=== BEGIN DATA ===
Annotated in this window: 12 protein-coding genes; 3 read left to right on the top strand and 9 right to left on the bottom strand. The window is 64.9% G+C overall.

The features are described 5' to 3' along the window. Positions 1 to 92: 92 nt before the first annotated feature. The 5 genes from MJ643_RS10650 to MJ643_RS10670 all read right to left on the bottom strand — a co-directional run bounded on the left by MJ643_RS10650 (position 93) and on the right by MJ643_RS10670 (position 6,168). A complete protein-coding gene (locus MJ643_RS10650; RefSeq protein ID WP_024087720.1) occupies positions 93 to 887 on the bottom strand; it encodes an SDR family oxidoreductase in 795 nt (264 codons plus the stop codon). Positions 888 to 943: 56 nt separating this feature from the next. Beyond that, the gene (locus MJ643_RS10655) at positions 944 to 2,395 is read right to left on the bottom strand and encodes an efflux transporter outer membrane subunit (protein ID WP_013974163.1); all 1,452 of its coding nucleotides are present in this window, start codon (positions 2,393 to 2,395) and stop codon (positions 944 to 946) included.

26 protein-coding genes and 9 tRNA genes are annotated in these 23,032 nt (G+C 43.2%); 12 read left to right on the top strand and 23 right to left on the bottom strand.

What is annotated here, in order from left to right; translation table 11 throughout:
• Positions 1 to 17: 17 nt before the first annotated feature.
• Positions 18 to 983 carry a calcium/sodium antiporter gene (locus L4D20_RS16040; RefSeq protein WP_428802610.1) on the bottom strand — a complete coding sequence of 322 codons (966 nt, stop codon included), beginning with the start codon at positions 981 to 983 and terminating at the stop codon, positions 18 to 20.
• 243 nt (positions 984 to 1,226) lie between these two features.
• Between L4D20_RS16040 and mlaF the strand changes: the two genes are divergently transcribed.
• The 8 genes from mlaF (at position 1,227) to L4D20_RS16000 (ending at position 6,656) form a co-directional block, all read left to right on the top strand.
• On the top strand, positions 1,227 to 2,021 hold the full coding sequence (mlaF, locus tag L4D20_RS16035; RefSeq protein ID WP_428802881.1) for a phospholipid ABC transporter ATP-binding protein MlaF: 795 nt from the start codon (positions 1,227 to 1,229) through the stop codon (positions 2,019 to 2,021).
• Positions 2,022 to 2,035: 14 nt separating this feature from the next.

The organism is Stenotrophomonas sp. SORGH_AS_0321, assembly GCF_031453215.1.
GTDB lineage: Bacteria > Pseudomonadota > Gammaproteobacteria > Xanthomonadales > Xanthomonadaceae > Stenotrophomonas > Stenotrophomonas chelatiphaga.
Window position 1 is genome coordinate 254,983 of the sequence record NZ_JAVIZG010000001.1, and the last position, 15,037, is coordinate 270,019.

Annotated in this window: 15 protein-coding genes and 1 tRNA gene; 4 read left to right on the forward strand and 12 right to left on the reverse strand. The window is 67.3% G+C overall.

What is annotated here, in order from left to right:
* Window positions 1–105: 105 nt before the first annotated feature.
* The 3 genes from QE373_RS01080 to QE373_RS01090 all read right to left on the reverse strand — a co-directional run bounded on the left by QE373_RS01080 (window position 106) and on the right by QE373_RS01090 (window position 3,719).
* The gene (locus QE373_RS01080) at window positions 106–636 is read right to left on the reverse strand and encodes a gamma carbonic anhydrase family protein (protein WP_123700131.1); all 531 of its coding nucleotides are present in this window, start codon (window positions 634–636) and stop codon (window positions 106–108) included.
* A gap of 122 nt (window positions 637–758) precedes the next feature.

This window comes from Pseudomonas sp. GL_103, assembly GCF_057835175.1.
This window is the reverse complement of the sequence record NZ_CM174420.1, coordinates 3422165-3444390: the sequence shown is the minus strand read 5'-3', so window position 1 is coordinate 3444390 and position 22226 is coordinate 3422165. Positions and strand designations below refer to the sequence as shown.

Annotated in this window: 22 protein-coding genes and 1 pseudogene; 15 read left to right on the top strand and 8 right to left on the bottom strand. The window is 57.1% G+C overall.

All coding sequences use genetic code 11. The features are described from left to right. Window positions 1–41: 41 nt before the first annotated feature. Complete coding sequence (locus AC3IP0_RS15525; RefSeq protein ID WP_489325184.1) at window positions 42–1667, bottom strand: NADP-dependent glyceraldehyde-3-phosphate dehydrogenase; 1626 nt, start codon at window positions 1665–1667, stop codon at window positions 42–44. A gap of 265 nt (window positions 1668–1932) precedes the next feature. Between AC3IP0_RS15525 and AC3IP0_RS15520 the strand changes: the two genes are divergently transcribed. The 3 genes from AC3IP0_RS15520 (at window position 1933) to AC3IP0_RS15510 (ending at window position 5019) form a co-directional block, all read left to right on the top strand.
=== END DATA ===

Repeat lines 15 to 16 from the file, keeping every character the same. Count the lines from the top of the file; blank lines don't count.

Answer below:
Annotated in this window: 15 protein-coding genes and 1 tRNA gene; 4 read left to right on the forward strand and 12 right to left on the reverse strand. The window is 67.3% G+C overall.

What is annotated here, in order from left to right: